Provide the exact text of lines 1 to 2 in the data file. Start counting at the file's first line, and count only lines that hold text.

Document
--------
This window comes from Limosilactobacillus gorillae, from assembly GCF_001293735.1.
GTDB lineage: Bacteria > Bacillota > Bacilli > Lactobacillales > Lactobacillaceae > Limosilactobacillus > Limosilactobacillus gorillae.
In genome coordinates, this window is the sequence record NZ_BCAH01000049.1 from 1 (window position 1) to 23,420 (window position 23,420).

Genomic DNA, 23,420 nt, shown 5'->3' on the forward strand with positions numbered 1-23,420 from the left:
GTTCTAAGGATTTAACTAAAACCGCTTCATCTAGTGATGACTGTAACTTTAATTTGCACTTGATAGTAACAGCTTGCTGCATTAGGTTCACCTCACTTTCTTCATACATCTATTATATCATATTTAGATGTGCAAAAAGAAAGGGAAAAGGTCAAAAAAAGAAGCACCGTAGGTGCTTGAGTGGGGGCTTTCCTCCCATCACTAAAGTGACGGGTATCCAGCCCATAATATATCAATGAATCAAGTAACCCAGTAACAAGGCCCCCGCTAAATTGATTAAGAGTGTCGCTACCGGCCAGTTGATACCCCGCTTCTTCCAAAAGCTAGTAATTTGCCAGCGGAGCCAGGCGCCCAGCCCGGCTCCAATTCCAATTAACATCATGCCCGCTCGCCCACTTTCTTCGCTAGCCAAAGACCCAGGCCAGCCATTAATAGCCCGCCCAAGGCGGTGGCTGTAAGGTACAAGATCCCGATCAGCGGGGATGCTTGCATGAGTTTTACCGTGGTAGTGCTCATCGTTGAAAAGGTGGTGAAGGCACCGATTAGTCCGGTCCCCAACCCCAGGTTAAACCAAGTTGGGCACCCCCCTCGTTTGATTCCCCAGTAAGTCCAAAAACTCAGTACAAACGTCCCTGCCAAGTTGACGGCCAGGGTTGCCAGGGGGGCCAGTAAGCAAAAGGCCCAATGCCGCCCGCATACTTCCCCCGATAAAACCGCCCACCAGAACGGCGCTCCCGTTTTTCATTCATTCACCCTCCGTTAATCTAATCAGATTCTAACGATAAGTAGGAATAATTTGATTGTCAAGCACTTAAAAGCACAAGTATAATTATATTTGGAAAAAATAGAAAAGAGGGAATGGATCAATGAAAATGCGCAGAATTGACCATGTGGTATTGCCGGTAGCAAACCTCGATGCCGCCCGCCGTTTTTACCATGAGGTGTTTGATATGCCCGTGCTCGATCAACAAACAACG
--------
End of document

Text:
This window comes from Limosilactobacillus gorillae, from assembly GCF_001293735.1.
GTDB lineage: Bacteria > Bacillota > Bacilli > Lactobacillales > Lactobacillaceae > Limosilactobacillus > Limosilactobacillus gorillae.